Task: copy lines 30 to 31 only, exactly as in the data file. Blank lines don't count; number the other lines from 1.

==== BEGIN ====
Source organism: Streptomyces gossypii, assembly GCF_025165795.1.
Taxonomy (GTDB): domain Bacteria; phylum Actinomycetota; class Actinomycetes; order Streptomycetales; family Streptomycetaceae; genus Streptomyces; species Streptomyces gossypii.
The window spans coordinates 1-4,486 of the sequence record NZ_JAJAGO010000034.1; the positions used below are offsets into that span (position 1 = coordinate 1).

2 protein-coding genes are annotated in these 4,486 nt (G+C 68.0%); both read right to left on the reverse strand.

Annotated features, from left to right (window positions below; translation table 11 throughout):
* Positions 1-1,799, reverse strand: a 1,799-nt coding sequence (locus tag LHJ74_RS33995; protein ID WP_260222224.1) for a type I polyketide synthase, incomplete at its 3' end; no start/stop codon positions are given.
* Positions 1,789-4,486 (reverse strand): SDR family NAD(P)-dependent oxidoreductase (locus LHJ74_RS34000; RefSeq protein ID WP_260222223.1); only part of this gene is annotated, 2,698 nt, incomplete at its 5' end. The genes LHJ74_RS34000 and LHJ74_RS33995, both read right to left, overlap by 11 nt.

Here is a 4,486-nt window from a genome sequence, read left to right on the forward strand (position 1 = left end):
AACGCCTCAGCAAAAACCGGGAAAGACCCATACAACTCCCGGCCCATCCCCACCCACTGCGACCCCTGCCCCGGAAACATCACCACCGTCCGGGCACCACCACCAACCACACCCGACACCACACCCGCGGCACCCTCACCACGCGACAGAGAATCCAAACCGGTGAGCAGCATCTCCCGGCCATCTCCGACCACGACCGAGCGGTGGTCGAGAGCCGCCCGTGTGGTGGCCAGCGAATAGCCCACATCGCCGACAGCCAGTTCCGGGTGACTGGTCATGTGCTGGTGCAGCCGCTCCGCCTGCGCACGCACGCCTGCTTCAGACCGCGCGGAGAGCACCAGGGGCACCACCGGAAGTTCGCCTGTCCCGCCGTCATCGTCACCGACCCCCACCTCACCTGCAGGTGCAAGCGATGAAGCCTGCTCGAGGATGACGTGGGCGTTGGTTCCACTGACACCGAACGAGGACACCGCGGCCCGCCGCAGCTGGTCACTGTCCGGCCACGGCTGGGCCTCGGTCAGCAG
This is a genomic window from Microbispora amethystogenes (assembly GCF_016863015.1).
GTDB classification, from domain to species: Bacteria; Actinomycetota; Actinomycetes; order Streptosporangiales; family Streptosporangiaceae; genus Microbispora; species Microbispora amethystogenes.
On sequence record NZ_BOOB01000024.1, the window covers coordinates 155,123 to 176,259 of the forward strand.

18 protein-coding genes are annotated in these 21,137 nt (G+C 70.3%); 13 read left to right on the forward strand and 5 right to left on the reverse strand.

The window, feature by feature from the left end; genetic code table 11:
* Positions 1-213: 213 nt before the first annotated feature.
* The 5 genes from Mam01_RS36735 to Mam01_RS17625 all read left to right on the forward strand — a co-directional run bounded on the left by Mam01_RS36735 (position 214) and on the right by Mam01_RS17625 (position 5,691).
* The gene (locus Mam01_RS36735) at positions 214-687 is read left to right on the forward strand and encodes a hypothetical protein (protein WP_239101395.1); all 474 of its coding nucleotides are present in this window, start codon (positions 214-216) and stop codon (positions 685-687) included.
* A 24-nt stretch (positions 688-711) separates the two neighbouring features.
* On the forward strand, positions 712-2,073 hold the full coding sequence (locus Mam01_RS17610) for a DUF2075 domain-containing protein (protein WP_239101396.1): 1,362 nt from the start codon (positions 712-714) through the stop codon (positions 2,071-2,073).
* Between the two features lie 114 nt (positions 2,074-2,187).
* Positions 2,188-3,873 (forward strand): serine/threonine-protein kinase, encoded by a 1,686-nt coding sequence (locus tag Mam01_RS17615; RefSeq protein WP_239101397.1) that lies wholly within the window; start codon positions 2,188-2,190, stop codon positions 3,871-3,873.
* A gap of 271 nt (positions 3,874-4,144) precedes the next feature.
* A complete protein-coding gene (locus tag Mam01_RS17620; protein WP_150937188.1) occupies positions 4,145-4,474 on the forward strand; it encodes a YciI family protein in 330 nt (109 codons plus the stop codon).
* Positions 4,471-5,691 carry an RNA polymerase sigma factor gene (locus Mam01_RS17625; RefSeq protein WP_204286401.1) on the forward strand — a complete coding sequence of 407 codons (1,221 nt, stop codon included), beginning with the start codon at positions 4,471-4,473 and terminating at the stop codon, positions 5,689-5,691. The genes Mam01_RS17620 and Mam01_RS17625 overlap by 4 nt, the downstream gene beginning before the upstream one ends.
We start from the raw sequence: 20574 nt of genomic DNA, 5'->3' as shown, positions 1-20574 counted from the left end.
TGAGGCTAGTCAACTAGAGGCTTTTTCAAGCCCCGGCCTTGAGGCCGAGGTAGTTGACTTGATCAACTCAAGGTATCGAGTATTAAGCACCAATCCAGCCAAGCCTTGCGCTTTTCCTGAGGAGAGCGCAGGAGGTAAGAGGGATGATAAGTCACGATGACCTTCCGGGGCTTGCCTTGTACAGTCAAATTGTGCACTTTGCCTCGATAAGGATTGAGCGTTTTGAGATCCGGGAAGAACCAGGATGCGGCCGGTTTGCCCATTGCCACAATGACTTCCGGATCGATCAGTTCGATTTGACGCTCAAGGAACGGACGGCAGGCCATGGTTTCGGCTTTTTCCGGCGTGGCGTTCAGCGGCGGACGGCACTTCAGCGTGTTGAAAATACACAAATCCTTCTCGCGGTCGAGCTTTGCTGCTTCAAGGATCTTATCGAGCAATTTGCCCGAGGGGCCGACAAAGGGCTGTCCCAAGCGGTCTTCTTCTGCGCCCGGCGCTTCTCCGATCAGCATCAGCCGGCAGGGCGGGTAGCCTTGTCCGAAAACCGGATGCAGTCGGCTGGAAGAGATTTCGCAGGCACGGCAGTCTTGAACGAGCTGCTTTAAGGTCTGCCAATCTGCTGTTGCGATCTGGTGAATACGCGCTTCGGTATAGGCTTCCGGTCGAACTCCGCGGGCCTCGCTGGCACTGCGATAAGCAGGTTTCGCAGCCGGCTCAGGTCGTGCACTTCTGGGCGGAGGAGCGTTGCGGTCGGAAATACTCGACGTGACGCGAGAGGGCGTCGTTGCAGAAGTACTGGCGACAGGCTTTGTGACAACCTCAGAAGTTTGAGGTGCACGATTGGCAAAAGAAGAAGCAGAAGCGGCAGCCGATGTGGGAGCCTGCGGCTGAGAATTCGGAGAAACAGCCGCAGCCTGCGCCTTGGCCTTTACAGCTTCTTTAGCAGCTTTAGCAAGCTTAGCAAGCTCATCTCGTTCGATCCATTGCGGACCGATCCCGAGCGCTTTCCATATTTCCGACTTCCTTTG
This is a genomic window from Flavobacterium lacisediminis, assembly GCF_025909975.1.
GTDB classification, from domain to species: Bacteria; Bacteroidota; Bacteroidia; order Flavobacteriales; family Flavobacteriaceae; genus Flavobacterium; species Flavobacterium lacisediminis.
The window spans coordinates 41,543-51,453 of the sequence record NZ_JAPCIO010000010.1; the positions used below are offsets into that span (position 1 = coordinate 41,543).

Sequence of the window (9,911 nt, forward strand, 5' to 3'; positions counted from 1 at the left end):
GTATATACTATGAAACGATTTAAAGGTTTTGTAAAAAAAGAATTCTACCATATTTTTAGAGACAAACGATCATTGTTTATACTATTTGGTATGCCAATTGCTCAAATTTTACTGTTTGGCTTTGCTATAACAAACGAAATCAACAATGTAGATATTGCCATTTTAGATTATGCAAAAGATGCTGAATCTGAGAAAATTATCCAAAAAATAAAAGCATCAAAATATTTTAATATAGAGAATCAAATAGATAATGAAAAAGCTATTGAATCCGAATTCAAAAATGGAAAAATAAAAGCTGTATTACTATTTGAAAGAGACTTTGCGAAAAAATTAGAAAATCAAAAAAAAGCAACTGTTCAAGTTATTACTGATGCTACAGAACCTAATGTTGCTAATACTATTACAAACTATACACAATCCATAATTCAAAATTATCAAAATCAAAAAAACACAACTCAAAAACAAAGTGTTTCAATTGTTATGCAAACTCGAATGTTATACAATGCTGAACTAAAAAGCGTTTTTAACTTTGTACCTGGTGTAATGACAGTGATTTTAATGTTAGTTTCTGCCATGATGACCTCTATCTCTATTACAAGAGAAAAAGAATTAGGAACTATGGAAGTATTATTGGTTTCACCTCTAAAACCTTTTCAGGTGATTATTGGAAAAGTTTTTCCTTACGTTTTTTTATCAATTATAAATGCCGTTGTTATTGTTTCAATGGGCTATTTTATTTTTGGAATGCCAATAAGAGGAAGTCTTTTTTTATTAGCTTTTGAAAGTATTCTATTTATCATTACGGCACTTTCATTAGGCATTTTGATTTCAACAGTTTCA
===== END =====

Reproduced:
Sequence of the window (9,911 nt, forward strand, 5' to 3'; positions counted from 1 at the left end):
GTATATACTATGAAACGATTTAAAGGTTTTGTAAAAAAAGAATTCTACCATATTTTTAGAGACAAACGATCATTGTTTATACTATTTGGTATGCCAATTGCTCAAATTTTACTGTTTGGCTTTGCTATAACAAACGAAATCAACAATGTAGATATTGCCATTTTAGATTATGCAAAAGATGCTGAATCTGAGAAAATTATCCAAAAAATAAAAGCATCAAAATATTTTAATATAGAGAATCAAATAGATAATGAAAAAGCTATTGAATCCGAATTCAAAAATGGAAAAATAAAAGCTGTATTACTATTTGAAAGAGACTTTGCGAAAAAATTAGAAAATCAAAAAAAAGCAACTGTTCAAGTTATTACTGATGCTACAGAACCTAATGTTGCTAATACTATTACAAACTATACACAATCCATAATTCAAAATTATCAAAATCAAAAAAACACAACTCAAAAACAAAGTGTTTCAATTGTTATGCAAACTCGAATGTTATACAATGCTGAACTAAAAAGCGTTTTTAACTTTGTACCTGGTGTAATGACAGTGATTTTAATGTTAGTTTCTGCCATGATGACCTCTATCTCTATTACAAGAGAAAAAGAATTAGGAACTATGGAAGTATTATTGGTTTCACCTCTAAAACCTTTTCAGGTGATTATTGGAAAAGTTTTTCCTTACGTTTTTTTATCAATTATAAATGCCGTTGTTATTGTTTCAATGGGCTATTTTATTTTTGGAATGCCAATAAGAGGAAGTCTTTTTTTATTAGCTTTTGAAAGTATTCTATTTATCATTACGGCACTTTCATTAGGCATTTTGATTTCAACAGTTTCA